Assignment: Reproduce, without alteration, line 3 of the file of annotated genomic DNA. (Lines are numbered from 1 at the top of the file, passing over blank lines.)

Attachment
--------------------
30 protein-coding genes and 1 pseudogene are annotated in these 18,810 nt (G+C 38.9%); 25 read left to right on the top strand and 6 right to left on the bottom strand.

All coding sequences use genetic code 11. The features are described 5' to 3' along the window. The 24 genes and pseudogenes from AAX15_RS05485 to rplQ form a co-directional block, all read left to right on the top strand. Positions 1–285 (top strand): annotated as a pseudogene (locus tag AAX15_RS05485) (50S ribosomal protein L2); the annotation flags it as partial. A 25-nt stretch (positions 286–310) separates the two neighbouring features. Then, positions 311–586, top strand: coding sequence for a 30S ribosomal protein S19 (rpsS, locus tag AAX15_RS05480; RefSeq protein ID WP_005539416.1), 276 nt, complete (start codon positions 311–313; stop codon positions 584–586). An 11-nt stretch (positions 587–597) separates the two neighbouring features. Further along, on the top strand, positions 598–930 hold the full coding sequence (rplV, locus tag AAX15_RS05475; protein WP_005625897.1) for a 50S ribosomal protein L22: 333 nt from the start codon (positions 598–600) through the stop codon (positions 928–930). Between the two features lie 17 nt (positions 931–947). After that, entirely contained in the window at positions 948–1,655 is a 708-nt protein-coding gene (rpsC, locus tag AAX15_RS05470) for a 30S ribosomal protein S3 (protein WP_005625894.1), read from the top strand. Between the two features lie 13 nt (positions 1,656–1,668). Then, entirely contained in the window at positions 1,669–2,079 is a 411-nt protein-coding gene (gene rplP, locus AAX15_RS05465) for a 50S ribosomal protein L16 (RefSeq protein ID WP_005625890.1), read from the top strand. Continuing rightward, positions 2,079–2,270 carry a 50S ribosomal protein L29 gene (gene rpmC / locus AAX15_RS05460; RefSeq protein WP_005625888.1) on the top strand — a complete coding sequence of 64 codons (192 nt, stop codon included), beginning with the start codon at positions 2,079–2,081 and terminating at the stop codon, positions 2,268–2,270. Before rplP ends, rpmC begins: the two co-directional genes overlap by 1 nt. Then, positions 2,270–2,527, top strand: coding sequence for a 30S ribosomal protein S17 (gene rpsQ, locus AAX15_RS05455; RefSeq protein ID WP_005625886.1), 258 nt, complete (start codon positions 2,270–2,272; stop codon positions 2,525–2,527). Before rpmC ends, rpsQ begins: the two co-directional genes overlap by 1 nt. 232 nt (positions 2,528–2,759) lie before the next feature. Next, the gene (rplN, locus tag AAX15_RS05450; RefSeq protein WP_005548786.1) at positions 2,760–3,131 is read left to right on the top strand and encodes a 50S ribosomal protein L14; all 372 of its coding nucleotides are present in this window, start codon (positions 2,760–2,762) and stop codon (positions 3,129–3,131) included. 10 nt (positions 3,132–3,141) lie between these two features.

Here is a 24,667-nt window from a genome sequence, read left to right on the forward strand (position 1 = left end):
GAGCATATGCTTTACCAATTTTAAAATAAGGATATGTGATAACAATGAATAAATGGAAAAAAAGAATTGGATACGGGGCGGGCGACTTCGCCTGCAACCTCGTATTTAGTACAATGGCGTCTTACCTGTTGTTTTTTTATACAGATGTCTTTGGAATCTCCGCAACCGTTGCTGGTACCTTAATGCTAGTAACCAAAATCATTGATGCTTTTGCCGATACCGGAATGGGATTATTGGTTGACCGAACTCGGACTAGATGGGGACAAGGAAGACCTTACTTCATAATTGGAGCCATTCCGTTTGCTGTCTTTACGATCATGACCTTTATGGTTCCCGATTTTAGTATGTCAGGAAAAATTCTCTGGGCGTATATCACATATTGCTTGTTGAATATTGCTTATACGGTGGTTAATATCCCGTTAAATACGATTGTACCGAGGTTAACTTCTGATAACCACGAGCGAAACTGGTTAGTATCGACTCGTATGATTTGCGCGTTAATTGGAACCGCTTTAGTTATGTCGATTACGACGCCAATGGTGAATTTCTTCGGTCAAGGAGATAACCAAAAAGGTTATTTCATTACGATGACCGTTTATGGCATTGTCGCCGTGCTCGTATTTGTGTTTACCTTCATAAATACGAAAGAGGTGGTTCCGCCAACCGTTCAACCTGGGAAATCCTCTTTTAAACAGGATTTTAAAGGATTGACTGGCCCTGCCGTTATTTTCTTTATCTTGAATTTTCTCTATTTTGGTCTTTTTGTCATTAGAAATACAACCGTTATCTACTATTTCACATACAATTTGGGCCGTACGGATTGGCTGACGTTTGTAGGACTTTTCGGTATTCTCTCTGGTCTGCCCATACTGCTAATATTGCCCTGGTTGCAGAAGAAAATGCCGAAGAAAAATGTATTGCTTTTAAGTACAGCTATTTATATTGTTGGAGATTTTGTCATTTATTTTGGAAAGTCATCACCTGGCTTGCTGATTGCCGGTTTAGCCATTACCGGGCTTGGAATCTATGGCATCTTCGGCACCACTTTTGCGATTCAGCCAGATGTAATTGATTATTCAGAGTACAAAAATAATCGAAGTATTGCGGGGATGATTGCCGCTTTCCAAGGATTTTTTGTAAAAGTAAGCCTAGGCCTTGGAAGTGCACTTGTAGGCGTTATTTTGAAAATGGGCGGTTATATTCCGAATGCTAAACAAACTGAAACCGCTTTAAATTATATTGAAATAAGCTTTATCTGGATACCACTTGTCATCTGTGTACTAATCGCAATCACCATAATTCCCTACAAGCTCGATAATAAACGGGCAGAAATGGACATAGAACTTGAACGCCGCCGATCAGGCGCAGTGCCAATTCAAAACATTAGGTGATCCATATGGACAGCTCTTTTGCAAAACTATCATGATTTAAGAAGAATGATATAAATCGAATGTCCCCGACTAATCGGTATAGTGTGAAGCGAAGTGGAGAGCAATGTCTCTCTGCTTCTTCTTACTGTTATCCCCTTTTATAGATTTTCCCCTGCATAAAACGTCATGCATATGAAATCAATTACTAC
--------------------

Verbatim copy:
Here is a 24,667-nt window from a genome sequence, read left to right on the forward strand (position 1 = left end):